Spazio elastico: doppio quadrato bianco intermutabile (Elastic space: intermutable double white square) (fig. 10.5) is composed of a wooden board painted black; two square patterns are formed by white plastic tubes connected by a thin cord. Metal springs at the corners of the two squares can be anchored to any nail in a line of nails inserted along the perimeter of the black background, thereby changing the shape of the composition. Over time, the elastic springs that secure the squares had lost their elasticity and no longer functioned, and the white plastic tubes had weakened and, in some places, cracked.

A similar problem occurred with Spazio elastico: rettangolo (Elastic space: rectangle) (fig. 10.6). It is composed of a wooden board painted black, with a white rectangular and linear pattern painted in the center. Another pattern can be created by white elastic strings, the shape of which can be altered by attaching black elastic strings to any nail in two lines of nails inserted on the perimeter of the black background. All the strings had lost their elasticity and were elongated.

Figure 10.6. Gianni Colombo’s Spazio elastico: rettangolo (Elastic space: rectangle), 1974. Private collection. Archivio Gianni Colombo, Milan.

The question was: Should the various elements be replaced to make it possible to interact with the piece? Or should an exhibition copy be created, so that the interactive aspect could be retained while the original was preserved?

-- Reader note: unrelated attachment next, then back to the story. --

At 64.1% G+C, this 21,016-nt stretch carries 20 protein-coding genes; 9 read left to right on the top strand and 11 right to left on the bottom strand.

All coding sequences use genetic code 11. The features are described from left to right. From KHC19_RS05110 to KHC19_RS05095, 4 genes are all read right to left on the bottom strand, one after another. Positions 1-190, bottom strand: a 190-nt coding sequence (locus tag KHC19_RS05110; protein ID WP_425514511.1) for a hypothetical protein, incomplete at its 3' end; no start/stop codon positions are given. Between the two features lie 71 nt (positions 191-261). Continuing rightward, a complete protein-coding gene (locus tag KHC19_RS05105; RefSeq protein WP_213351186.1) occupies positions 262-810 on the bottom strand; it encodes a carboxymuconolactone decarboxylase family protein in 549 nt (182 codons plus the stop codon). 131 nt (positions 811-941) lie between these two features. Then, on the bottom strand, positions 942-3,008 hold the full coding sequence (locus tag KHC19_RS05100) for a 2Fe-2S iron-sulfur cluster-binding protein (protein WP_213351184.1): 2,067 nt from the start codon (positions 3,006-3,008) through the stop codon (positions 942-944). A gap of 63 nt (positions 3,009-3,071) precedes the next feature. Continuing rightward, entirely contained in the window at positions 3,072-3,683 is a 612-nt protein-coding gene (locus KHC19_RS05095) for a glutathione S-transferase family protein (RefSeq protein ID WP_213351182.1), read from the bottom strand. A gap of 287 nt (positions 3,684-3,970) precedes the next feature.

Pola was faced with a similar dilemma for the Intermutabili in Gianni Colombo: The Body and the Space 1959–1980, an exhibition at Robilant + Voena, London, in autumn 2015. Visitors would not be able to touch and manipulate the original Intermutabili, which are fragile, but there was not enough space to display exhibition copies next to the originals. Pola decided to display the originals next to Colombo’s video artwork, Vobulazione e bieloquenza neg (Wobbulation and Bieloquence Neg) (fig. 10.7), realized in 1970 in collaboration with conceptual artist Vincenzo Agnetti and featuring the “intermutable” nature of the square. The two artists created it with a Wobbulator, a device that manipulates and distorts the electronic image of the square through human action and choice: the same concept as the Intermutabili. Because Pola could not allow the Intermutabili to be interactive, as they were originally intended, she chose a conceptual/contextual display strategy that respected the physical integrity of the objects while providing information on their full function as works of art.

Figure 10.7. Vincenzo Agnetti and Gianni Colombo’s Vobulazione e bieloquenza neg (Wobbulation and Bieloquence Neg), 1970. Archivio Gianni Colombo, Milan.

A similar solution was adopted for Jean Tinguely’s Méta-Matic No. 10 (1959). Exhibition copies are never allowed for these works by Tinguely, and curators sometimes provide a video of the artwork in action, as a documentation and presentation resource. However, we would like to underline that because Méta-Matic is about automatic motion, the video solution is practical. For Colombo’s work, a video cannot replace the action of the spectator interacting with the art: the point of Méta-Matic is not the spectator’s choice (as it is in Colombo’s work) but the anonymity of the mechanical drawing.